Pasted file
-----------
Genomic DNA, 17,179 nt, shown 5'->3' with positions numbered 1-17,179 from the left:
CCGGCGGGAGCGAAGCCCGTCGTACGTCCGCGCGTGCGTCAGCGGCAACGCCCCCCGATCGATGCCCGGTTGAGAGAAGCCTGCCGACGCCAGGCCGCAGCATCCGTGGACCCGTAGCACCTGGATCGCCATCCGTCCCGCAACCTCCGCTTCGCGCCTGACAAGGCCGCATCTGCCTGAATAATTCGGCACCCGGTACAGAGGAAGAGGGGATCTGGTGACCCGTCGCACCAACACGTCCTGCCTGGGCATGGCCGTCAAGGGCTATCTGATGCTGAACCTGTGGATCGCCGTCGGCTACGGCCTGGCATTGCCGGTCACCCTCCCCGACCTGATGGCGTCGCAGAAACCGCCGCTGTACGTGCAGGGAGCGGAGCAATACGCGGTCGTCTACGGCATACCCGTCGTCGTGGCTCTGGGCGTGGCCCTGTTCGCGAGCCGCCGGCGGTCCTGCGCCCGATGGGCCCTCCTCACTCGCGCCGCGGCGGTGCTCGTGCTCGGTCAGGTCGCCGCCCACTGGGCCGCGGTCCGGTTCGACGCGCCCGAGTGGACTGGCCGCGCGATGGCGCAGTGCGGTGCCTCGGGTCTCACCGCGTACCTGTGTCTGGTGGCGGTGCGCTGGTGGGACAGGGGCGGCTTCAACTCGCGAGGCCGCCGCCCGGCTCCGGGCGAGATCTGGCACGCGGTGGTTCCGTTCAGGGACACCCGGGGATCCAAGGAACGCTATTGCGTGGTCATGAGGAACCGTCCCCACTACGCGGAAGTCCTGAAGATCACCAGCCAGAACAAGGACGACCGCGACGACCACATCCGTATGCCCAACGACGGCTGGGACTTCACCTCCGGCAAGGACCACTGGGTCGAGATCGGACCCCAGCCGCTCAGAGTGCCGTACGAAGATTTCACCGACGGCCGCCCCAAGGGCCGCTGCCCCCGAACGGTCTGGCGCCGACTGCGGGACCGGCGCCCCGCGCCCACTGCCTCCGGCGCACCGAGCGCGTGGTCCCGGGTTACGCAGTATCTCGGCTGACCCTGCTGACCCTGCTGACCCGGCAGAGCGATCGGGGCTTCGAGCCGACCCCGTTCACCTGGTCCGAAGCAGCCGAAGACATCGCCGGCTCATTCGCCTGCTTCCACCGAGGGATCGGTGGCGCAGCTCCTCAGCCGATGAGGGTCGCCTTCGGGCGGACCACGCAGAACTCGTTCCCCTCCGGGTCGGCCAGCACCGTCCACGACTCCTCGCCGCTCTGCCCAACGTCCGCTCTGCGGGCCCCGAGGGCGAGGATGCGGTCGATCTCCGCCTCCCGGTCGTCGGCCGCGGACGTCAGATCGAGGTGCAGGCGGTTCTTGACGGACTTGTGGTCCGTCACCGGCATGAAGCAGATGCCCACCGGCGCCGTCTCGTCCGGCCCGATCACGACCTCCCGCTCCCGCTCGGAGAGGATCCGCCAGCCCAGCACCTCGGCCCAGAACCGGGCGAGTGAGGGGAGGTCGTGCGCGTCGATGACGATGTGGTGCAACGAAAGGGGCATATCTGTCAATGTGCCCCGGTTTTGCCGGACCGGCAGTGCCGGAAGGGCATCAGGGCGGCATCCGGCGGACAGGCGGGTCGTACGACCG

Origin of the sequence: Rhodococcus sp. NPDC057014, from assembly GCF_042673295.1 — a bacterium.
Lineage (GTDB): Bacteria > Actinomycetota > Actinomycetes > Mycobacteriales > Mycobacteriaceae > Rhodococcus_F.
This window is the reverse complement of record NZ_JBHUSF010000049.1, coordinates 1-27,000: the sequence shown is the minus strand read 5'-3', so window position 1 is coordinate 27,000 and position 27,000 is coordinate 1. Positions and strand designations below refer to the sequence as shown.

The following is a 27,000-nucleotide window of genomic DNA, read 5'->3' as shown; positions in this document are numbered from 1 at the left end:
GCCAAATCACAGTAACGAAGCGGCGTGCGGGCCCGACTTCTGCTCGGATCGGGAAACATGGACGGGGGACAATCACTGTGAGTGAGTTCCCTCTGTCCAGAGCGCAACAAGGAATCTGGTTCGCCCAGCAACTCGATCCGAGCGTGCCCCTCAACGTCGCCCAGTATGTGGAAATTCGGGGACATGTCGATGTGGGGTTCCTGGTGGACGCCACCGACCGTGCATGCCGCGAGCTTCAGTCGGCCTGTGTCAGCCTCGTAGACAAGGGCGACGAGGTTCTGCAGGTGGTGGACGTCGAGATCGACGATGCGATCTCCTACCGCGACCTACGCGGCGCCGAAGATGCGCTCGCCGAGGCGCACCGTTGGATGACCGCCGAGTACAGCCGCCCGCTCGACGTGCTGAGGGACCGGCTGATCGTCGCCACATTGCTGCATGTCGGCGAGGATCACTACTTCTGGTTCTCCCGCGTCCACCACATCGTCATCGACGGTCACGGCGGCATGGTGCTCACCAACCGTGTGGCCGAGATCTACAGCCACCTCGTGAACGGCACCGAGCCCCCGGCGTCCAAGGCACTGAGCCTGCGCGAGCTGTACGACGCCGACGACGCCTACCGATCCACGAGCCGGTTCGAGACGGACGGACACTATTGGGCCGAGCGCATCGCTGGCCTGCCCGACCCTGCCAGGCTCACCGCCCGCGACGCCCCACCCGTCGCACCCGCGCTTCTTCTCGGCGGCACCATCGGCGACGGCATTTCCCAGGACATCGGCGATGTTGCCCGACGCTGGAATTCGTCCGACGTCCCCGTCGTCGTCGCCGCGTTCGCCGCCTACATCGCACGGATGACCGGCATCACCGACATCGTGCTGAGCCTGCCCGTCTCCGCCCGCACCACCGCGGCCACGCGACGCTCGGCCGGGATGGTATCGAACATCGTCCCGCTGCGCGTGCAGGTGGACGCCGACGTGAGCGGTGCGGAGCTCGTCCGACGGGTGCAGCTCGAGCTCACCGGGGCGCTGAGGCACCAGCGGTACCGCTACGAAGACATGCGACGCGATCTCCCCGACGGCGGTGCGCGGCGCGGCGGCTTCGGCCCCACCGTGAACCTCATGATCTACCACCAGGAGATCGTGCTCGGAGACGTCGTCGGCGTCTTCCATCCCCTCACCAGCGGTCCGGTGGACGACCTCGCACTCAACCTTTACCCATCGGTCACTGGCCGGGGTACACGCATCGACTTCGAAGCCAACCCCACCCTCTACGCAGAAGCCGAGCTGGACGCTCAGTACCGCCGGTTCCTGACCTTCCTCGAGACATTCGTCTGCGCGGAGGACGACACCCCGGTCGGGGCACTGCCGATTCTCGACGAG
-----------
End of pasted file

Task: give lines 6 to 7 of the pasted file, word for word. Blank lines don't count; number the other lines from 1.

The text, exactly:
The following is a 27,000-nucleotide window of genomic DNA, read 5'->3' as shown; positions in this document are numbered from 1 at the left end:
GCCAAATCACAGTAACGAAGCGGCGTGCGGGCCCGACTTCTGCTCGGATCGGGAAACATGGACGGGGGACAATCACTGTGAGTGAGTTCCCTCTGTCCAGAGCGCAACAAGGAATCTGGTTCGCCCAGCAACTCGATCCGAGCGTGCCCCTCAACGTCGCCCAGTATGTGGAAATTCGGGGACATGTCGATGTGGGGTTCCTGGTGGACGCCACCGACCGTGCATGCCGCGAGCTTCAGTCGGCCTGTGTCAGCCTCGTAGACAAGGGCGACGAGGTTCTGCAGGTGGTGGACGTCGAGATCGACGATGCGATCTCCTACCGCGACCTACGCGGCGCCGAAGATGCGCTCGCCGAGGCGCACCGTTGGATGACCGCCGAGTACAGCCGCCCGCTCGACGTGCTGAGGGACCGGCTGATCGTCGCCACATTGCTGCATGTCGGCGAGGATCACTACTTCTGGTTCTCCCGCGTCCACCACATCGTCATCGACGGTCACGGCGGCATGGTGCTCACCAACCGTGTGGCCGAGATCTACAGCCACCTCGTGAACGGCACCGAGCCCCCGGCGTCCAAGGCACTGAGCCTGCGCGAGCTGTACGACGCCGACGACGCCTACCGATCCACGAGCCGGTTCGAGACGGACGGACACTATTGGGCCGAGCGCATCGCTGGCCTGCCCGACCCTGCCAGGCTCACCGCCCGCGACGCCCCACCCGTCGCACCCGCGCTTCTTCTCGGCGGCACCATCGGCGACGGCATTTCCCAGGACATCGGCGATGTTGCCCGACGCTGGAATTCGTCCGACGTCCCCGTCGTCGTCGCCGCGTTCGCCGCCTACATCGCACGGATGACCGGCATCACCGACATCGTGCTGAGCCTGCCCGTCTCCGCCCGCACCACCGCGGCCACGCGACGCTCGGCCGGGATGGTATCGAACATCGTCCCGCTGCGCGTGCAGGTGGACGCCGACGTGAGCGGTGCGGAGCTCGTCCGACGGGTGCAGCTCGAGCTCACCGGGGCGCTGAGGCACCAGCGGTACCGCTACGAAGACATGCGACGCGATCTCCCCGACGGCGGTGCGCGGCGCGGCGGCTTCGGCCCCACCGTGAACCTCATGATCTACCACCAGGAGATCGTGCTCGGAGACGTCGTCGGCGTCTTCCATCCCCTCACCAGCGGTCCGGTGGACGACCTCGCACTCAACCTTTACCCATCGGTCACTGGCCGGGGTACACGCATCGACTTCGAAGCCAACCCCACCCTCTACGCAGAAGCCGAGCTGGACGCTCAGTACCGCCGGTTCCTGACCTTCCTCGAGACATTCGTCTGCGCGGAGGACGACACCCCGGTCGGGGCACTGCCGATTCTCGACGAG